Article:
Tag: dragonflies (Page 2 of 3)

Bug of the Week: Dragonfly Names

Dragonflies have such delightful common names.

If you have ever seen dragonflies flying over a pond, you know why many have the common name “skimmer.”

flame-skimmerTake the flame skimmer, so called because the mature males have a orange to red head and abdomen. This newly-emerged male hasn’t developed his full coloration yet.

roseate-skimmer-back-closeThe male roseate skimmer has a magenta or purplish hue.


Other dragonflies named for their colors include the Mexican amberwings, which are smaller than flame skimmers.

The name darner seems appropriate, given their long, slender body.

green-darner-dragonfly(Public domain photo courtesy of PDPhoto.org.)

Take this common and widespread species, the green darner.

Here’s a list of other whimsical dragonfly names:

  • pondhawk
  • meadowhawk
  • dasher
  • glider

How about the black-winged dragonlet at the Arizona Dragonflies website?

What is the name of your favorite dragonfly?

Want to learn more? Consider picking up a field guide, such as Stokes Beginner’s Guide to Dragonflies

Disclosure:  I am an affiliate with Amazon so I can provide you with cover images and links to more information about books and products. As you probably are aware, if you click through the highlighted title link or cover image and purchase a product, I will receive a very small commission at no extra cost to you. Any proceeds help defray the costs of hosting and maintaining this website.

Bug of the Week: Roseate Skimmer Dragonfly

Last week the weather was lovely and we went for a little hike. We noticed some midges hovering in a cluster over the trail and then we noticed dragonflies hunting the midges.


The air was suddenly filled with roseate skimmer dragonflies, Orthemis ferruginea.


Unfortunately the photographs¬† just don’t show the amazing color they were. Imagine a shimmering purple to magenta.

Theses are males, based on color. The females are brown. Arizona Dragonflies has more photographs.

Roseate skimmers are found throughout North America and even into northern South America.

Have you ever seen one?

Weekend Science Fun: Dragonfly and Damselfly Science

This week we have a few wonderful resources for learning more about dragonflies and damselflies.

Introduction to Dragonflies and Damselflies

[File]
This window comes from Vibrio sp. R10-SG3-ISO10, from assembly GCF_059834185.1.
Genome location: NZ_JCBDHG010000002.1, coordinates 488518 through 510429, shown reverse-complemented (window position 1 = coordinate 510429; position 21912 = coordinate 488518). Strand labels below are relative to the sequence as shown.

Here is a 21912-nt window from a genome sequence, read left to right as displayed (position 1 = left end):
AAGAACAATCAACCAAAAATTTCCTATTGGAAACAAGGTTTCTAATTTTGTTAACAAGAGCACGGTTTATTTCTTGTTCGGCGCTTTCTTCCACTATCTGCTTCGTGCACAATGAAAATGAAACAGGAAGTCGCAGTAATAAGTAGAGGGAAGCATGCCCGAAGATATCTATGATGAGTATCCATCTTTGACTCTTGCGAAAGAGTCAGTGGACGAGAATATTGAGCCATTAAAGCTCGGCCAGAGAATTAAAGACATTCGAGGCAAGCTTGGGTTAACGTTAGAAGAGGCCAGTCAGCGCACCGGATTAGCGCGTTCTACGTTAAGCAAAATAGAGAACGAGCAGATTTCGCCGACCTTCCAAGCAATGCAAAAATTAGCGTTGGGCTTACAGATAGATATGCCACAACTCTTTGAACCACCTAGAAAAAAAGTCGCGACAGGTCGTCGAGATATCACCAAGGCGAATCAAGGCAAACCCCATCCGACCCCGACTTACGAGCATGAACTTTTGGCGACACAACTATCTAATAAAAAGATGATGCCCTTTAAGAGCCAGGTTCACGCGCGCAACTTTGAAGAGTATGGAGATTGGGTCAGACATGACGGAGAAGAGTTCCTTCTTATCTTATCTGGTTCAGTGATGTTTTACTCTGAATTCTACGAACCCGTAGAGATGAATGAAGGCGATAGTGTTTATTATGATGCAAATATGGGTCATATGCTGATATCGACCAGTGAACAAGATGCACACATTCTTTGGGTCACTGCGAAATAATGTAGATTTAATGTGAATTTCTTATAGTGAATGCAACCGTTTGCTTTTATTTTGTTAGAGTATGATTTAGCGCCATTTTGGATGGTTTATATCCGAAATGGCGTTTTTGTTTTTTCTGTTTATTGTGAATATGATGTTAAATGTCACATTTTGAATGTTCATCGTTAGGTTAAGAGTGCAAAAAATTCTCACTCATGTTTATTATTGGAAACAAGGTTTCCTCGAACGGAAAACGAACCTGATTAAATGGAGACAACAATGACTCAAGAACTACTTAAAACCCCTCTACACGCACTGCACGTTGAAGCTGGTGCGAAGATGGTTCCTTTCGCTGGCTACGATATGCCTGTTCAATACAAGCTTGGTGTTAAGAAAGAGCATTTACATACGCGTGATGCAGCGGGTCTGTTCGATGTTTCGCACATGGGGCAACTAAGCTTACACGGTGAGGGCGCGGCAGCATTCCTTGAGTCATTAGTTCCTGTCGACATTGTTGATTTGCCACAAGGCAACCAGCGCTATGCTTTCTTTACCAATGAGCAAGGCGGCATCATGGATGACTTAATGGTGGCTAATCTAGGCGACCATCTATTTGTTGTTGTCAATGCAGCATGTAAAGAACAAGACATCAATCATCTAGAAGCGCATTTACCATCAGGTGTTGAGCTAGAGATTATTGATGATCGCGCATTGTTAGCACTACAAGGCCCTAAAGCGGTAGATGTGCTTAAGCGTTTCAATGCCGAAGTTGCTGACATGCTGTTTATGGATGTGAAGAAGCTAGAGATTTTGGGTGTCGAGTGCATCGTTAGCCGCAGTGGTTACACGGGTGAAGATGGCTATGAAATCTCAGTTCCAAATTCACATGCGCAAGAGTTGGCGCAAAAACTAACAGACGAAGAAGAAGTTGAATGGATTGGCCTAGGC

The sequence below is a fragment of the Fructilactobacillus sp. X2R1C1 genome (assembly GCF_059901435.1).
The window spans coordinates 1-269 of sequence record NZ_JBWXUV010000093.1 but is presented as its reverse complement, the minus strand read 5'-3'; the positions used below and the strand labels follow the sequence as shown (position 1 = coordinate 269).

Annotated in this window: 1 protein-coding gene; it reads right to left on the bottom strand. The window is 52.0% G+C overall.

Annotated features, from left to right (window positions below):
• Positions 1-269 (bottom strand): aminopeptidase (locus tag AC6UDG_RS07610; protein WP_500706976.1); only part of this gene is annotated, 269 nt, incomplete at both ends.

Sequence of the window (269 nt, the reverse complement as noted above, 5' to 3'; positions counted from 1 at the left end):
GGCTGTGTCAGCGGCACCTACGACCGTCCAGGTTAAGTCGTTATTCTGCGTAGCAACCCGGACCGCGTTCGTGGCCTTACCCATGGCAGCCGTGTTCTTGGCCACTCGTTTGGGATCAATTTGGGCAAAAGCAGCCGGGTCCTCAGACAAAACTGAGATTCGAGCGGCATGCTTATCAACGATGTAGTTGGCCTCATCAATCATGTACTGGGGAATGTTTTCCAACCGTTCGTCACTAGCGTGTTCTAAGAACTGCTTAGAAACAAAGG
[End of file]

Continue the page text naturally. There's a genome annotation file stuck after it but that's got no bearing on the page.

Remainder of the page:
What is a dragonfly and what is a damselfly?

Dragonflies are the large, showy insects that you see around ponds and other bodies of water. When they land on a plant or other object, they hold their wings straight out.

Damselflies, on the other hand, are usually a bit finer, more delicate looking. They rest with their wings folded behind their backs.

Look closely and you will see they often sport bright colors, such as red, green and bright blue. They can be just as colorful and fun to watch as birds or butterflies.

Dragonfly and Damselfly Life Cycles

The adult female dragonflies and damselflies lay their eggs in the water, or on plants or debris in or near the water. The eggs hatch into nymphs (sometimes also called naiads) that feed on other organisms in the water. After a year or two, they crawl to the surface and the adult emerges. There is no transitional or pupal stage.

1. Dragonfly watching

Nothing beats strolling out to a pond, stream or lake and simply watching dragonflies and damselflies in action.

One of the first things you notice when you see dragonflies or damselflies is their strong ability to fly. They have four wings, and can move the fore and hind wings independently. Their wing movement may not be easy to see until you capture them on film.

In this video clip, you can see a dragonfly’s amazing flight slowed down.

Often dragonflies are searching for food when they are flying. They catch other flying insects, such as mosquitoes, while on the wing. In this video you can see dragonflies catching flying termites (although the video title identifies the prey as ants).

According to a recent newspaper article, Arizona dragonfly watching a growing hobby at the Arizona Republic, dragonfly watching is increasing in popularity. Several of our local nature areas are now offering dragonfly walks lead by experts. Check in your area for local events related to dragonflies, especially in the summer.

2. Dragonfly Swarms

I recently found a wonderful blog called The Dragonfly Woman. University of Arizona Entomology Ph.D. student Christine Goforth has started a citizen science project about dragonfly swarming (more about that in a minute), plus has loads of cool information about dragonflies and insects in general.

What is a dragonfly swarm? When a group of insects gather together in a large group, for whatever purpose, it is often called a swarm. In the case of dragonflies, the swarm may be a bunch of dragonflies feeding together at one location. This is called a static swarm. Dragonflies can also form large groups and move from place to place. This is called a migratory swarm.

Christine’s video of a dragonfly swarm:

Are you interested in a citizen science project? The Dragonfly Woman has been collecting reports of dragonfly swarms throughout the world. Check her blog for summaries from last year and to report a dragonfly swarm yourself.

You might like to see Dragonfly Woman’s posts about making a dragonfly collection using a scanner as well. I love the idea of being able to preserve the insect’s image and let the dragonfly go again.

Edit: I just found this lovely dragonfly craft, and knew I had to add it here.

Do dragonflies occur where you live? Have you ever seen a dragonfly swarm?

My related posts:

Review of Dragonflies of North America book for kids

Photographs of dragonflies and damselflies

Some great books about dragonflies:

« Older posts Newer posts »